≡ Menu

On line vs. Online?

From Merriam-Webster’s.com (get the subscription – it’s totally worth it!)

“Q. Please explain which is correct usage: online and on line.

A. Merriam-Webster’s Collegiate Dictionary, Eleventh Edition defines online as an adjective meaning “connected to, served by, or available through a system and especially a computer or telecommunications system (as the Internet); also: done while connected to such a system.” This meaning is used in phrases such as “an online database” and “online shopping.” Online is also used as an adverb in phrases such as “shopping online” or “researched online.”

On line is defined in Merriam-Webster’s Collegiate Dictionary, Eleventh Edition as “in or into operation.” It is used in phrases such as “the factory came on line last year” or “the new system will be on line soon.”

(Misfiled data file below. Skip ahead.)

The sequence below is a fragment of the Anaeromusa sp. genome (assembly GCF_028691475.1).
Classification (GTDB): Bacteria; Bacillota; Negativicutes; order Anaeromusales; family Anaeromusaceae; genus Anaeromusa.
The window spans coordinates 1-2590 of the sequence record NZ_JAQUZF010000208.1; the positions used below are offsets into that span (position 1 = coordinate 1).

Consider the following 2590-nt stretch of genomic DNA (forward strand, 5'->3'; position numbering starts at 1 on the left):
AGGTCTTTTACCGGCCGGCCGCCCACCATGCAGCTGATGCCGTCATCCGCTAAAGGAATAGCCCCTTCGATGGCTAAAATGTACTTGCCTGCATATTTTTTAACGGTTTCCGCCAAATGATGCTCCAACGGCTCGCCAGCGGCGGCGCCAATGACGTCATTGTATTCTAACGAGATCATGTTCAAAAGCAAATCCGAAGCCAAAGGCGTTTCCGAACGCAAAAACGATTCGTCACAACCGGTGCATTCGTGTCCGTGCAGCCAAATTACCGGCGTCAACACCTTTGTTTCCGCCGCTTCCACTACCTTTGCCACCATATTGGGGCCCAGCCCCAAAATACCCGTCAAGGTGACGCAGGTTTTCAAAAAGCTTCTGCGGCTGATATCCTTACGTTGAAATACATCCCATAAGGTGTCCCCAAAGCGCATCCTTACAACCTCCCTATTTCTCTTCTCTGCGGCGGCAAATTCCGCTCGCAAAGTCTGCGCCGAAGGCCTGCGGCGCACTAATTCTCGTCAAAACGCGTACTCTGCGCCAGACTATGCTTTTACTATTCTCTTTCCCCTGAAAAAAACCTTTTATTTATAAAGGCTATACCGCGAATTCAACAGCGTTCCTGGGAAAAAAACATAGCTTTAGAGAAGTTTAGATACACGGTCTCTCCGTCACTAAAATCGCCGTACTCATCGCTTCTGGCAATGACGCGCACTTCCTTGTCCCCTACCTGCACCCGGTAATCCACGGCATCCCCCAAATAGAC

Our research shows that the closed form online and the open form on line are the most common stylings used in these contexts. You should be aware however, that there is variation in usage, and on line will sometimes appear with the meanings described for online above, and vice versa. Also, the form on-line is not uncommon, especially with the meanings given for online above.”

Comments on this entry are closed.

  • match 31 March 2011, 2:16 pm

    So now it’s much clearer…lol online and on-line are synonymous while on line is an act of beginning an operation

  • A_Sound_Bite 1 August 2012, 5:25 pm

    How about:     onli ne   (pronounced “only knee”)

    • PurpleCar 1 August 2012, 6:13 pm

      I left my heart at wounded only knee.

Close
Powered by ShareThis